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Old 04-13-2018, 08:27 PM
71 posts, read 37,053 times
Reputation: 88


Originally Posted by capoeira View Post
I find my city extremely embarrassing and think my state is the worst in the USA. I identify as an individual. My self identity is not based any location.
On one hand, thatís healthy. On the other hand, you might want to look at a realtor.
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Old 04-13-2018, 09:02 PM
Location: Prescott Valley, AZ
2,696 posts, read 2,347,809 times
Reputation: 2714
I identify with the state, Phoenix has too much California influence that I don't care for myself.
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Old 04-13-2018, 09:59 PM
Location: Virginia Beach
4,211 posts, read 2,828,597 times
Reputation: 4497
I identify most strongly as a Virginian, then a Californian, then an American, then a southerner, but there are qualifiers to all:

--I live in Virginia Beach, but I have only been here 9 months and it's a very different kind of Virginia than what I'm used to. I find myself deferring my identity more to California while I'm here, but I've also lived in Northern Virginia and Richmond area, so I do consider myself overall a Virginian more than anything...
--I left California as a child but as an adult I've grown closer to my California roots (I'll be 29 this year and was born in Sacramento and went to grade school in Los Angeles). There is probably a part of California that never left me, but this reintroduction to family since I was 21 (and I'll be back again next Thursday for a week) has strengthened my identity as a Californian...
--i definitely view myself as an American but it's not my first association...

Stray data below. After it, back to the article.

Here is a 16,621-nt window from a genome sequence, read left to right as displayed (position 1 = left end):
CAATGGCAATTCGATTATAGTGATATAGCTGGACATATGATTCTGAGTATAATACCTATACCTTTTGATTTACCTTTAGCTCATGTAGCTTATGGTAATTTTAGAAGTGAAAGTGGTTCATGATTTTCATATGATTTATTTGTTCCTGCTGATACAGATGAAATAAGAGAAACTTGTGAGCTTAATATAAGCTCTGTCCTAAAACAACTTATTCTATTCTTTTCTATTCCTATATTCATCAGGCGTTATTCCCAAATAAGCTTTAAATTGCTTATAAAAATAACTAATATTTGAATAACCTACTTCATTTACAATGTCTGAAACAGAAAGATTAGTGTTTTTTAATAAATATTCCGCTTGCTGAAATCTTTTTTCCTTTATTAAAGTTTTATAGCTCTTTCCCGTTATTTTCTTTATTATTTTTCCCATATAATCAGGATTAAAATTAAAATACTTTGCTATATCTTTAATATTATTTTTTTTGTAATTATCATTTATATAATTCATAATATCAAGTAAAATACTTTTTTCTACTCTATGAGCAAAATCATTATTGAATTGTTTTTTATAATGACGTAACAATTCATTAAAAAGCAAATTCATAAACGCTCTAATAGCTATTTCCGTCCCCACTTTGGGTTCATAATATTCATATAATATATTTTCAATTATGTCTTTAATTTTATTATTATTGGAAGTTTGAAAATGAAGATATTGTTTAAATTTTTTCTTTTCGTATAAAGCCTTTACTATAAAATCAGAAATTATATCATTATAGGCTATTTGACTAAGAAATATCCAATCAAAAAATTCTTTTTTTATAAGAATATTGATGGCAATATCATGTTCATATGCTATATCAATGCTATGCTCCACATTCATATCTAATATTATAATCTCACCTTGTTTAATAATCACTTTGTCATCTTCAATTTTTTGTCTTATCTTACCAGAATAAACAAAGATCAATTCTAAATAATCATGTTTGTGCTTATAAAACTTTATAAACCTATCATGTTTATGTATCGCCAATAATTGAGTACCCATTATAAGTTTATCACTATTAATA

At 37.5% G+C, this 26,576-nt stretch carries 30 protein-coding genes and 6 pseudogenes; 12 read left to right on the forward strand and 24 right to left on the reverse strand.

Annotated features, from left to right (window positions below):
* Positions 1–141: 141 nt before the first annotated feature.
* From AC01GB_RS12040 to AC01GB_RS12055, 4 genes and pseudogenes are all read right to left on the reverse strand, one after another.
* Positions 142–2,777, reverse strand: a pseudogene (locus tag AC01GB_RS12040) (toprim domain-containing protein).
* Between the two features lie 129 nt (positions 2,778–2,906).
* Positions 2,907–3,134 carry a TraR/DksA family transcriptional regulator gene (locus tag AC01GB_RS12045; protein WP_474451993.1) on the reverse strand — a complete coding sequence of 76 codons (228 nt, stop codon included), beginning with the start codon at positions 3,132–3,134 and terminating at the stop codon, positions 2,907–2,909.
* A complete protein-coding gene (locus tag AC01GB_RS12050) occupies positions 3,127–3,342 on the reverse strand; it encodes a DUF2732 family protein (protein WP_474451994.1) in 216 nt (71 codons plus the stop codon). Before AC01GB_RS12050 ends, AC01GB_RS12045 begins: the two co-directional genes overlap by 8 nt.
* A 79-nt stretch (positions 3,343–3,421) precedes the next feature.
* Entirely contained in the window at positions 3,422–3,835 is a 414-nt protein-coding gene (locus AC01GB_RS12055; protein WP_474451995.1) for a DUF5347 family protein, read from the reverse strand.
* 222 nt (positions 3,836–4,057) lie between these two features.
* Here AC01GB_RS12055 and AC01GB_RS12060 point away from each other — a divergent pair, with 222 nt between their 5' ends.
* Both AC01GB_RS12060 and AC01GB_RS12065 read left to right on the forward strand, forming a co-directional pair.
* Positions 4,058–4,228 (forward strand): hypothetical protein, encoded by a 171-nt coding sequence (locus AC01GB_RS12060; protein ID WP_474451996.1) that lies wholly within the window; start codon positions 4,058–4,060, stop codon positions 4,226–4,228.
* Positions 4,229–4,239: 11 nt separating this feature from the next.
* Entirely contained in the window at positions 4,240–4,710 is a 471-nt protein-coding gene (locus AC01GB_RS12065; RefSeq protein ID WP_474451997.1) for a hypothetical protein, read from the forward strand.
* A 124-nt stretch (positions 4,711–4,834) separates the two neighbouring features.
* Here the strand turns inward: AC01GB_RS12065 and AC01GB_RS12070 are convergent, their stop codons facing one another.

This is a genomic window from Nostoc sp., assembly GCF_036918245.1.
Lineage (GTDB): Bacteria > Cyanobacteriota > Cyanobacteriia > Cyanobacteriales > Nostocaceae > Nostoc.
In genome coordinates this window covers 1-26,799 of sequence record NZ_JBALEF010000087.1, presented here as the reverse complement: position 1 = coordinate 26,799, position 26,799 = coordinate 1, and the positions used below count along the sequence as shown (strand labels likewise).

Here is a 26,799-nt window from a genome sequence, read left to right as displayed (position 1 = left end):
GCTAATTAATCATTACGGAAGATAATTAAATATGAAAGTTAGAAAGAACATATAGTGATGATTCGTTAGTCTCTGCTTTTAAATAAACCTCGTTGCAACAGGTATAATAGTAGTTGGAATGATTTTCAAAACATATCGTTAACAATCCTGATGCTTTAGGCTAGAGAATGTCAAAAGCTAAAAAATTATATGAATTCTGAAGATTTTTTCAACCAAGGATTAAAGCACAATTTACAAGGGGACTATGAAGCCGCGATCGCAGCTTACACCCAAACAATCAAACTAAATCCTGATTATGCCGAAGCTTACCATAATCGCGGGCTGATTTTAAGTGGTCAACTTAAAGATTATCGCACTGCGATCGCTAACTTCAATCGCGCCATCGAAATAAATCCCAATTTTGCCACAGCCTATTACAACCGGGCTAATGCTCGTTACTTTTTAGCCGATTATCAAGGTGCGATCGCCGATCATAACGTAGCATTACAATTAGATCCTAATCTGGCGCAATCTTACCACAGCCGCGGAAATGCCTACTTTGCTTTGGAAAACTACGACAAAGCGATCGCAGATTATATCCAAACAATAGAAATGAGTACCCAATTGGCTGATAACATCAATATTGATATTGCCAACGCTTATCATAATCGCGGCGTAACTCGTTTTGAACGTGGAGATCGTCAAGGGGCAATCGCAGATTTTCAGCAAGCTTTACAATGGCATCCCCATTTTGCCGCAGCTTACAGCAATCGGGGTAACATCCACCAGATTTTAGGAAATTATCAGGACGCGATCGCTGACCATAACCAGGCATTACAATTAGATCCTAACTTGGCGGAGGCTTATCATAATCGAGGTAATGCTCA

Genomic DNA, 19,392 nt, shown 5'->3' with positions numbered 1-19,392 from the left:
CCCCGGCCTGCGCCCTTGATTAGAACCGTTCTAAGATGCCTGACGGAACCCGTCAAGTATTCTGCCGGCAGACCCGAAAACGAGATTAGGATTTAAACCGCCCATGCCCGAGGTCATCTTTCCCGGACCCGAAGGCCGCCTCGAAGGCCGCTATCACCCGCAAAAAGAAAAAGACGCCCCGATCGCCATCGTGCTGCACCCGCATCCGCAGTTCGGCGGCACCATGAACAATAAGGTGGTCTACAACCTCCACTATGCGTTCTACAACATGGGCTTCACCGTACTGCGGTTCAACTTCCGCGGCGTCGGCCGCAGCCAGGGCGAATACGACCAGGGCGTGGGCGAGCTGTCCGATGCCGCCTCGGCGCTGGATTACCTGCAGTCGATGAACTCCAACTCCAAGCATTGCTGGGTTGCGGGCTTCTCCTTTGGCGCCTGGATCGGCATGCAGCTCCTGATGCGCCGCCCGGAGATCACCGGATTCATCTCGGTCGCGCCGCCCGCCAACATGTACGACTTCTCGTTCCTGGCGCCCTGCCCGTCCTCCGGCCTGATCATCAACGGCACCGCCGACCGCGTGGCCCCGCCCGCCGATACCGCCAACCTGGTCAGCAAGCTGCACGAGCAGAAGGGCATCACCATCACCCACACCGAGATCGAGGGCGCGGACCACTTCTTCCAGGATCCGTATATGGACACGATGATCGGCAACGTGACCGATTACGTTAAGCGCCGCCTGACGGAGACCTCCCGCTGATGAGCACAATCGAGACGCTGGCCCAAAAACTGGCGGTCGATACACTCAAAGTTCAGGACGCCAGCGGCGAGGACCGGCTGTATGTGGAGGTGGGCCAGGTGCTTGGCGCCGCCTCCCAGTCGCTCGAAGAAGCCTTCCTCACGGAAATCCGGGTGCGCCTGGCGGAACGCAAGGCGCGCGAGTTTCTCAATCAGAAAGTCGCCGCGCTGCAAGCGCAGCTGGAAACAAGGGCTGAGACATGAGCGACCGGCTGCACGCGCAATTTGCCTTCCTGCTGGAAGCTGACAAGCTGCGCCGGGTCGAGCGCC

--a small part of my identification is as a southerner, because I'm a transplanted southerner who has lived in five southern states (the only non-South states I've lived in are California and New York). I have family throughout the South so these two things coupled together make sense for me to represent as a southerner, but it's neither a first or top identification for me...

*bonus: there is a small part of me that identifies as an Upstate New Yorker. Not fully, and it's not something I introduce myself as, but there is something very agreeable about New York to me. Sometimes I joke and tell people I'm an honorary New Yorker (Upstater), and I really believe that...

I guess this just really means I should stick to American as an identifier. I'm not fully anything (I'm not typically Virginian, fully Californian, fully southern). I'm some weird amalgamation of all of these...
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Old 04-13-2018, 11:03 PM
6,559 posts, read 13,757,161 times
Reputation: 3030
My home will always be Chicago, but I have heavily adopted my "new" city of Louisville, which I have lived in off and on since the late 90s, usually in 3-5 year stints.

I was born in Chicago, moved to Cincinnati, Indianapolis, Nashville, St Louis, spent stints in FL, NY, and California.

I've now traveled to every top 50 major metro and also 90% of top 100 metros. I am more interested in the top 100 largest metros so now I am re visiting many cities I spent less then a week in. It's definitely fun, and I do tons of travel for work.
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Old 04-14-2018, 05:47 AM
901 posts, read 766,192 times
Reputation: 1195
Virginian, Richmonder, American. In that order.
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Old 04-14-2018, 05:56 AM
Location: Washington State
18,524 posts, read 9,574,204 times